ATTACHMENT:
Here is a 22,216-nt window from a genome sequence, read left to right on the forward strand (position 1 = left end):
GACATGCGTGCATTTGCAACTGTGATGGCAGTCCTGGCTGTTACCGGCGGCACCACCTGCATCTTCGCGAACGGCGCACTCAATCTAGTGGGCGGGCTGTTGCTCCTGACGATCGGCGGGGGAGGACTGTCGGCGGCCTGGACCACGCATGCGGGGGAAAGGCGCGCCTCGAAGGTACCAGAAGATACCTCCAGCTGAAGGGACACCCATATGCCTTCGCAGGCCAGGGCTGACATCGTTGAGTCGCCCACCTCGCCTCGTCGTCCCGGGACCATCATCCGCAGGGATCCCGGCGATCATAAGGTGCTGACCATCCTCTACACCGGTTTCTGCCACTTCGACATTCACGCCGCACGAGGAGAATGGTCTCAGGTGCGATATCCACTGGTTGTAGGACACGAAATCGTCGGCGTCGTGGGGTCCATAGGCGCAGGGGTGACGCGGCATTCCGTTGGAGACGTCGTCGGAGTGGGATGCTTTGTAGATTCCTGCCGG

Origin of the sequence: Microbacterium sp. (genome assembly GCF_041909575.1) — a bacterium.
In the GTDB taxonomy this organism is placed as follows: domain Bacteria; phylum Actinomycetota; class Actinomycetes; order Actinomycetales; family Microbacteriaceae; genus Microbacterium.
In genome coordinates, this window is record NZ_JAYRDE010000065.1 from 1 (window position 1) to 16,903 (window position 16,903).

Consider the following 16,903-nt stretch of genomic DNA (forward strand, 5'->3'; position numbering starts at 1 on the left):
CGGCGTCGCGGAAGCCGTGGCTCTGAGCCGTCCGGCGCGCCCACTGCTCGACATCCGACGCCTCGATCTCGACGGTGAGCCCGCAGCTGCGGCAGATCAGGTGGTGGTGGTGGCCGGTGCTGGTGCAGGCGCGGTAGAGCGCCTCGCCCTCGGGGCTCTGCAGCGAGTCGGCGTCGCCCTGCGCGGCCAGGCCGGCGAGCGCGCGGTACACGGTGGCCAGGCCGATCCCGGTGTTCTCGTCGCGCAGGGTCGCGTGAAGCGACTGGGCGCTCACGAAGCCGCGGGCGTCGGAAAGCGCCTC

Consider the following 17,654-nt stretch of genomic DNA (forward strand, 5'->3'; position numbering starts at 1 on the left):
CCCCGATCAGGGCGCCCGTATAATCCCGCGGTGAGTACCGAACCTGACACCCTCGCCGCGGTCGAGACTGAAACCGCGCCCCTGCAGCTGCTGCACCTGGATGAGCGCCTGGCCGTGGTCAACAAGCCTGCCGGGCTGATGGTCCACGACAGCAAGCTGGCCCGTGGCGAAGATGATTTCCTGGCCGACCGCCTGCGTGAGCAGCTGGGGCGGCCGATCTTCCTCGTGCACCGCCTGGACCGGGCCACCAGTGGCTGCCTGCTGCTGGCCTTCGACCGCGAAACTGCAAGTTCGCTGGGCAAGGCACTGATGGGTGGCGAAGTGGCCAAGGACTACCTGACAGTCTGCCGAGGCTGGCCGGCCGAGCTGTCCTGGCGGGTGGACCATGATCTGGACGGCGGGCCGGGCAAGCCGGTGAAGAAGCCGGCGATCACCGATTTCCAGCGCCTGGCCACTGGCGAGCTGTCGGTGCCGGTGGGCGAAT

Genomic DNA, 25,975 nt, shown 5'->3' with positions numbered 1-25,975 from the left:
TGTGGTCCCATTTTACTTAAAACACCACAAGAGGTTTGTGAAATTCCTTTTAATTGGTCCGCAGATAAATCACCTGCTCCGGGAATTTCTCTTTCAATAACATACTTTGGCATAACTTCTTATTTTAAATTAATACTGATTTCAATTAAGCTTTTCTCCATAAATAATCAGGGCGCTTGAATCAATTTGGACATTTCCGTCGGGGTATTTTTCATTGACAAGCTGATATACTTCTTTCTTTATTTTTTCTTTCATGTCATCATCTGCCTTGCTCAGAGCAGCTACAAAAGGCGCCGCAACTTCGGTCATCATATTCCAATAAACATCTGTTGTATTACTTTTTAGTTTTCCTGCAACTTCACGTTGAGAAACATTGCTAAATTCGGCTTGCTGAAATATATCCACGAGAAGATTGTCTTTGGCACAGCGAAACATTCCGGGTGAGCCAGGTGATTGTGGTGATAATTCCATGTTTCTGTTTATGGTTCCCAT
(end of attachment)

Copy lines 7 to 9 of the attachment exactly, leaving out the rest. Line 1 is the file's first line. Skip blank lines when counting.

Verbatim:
CGGCGTCGCGGAAGCCGTGGCTCTGAGCCGTCCGGCGCGCCCACTGCTCGACATCCGACGCCTCGATCTCGACGGTGAGCCCGCAGCTGCGGCAGATCAGGTGGTGGTGGTGGCCGGTGCTGGTGCAGGCGCGGTAGAGCGCCTCGCCCTCGGGGCTCTGCAGCGAGTCGGCGTCGCCCTGCGCGGCCAGGCCGGCGAGCGCGCGGTACACGGTGGCCAGGCCGATCCCGGTGTTCTCGTCGCGCAGGGTCGCGTGAAGCGACTGGGCGCTCACGAAGCCGCGGGCGTCGGAAAGCGCCTC

Consider the following 17,654-nt stretch of genomic DNA (forward strand, 5'->3'; position numbering starts at 1 on the left):
CCCCGATCAGGGCGCCCGTATAATCCCGCGGTGAGTACCGAACCTGACACCCTCGCCGCGGTCGAGACTGAAACCGCGCCCCTGCAGCTGCTGCACCTGGATGAGCGCCTGGCCGTGGTCAACAAGCCTGCCGGGCTGATGGTCCACGACAGCAAGCTGGCCCGTGGCGAAGATGATTTCCTGGCCGACCGCCTGCGTGAGCAGCTGGGGCGGCCGATCTTCCTCGTGCACCGCCTGGACCGGGCCACCAGTGGCTGCCTGCTGCTGGCCTTCGACCGCGAAACTGCAAGTTCGCTGGGCAAGGCACTGATGGGTGGCGAAGTGGCCAAGGACTACCTGACAGTCTGCCGAGGCTGGCCGGCCGAGCTGTCCTGGCGGGTGGACCATGATCTGGACGGCGGGCCGGGCAAGCCGGTGAAGAAGCCGGCGATCACCGATTTCCAGCGCCTGGCCACTGGCGAGCTGTCGGTGCCGGTGGGCGAAT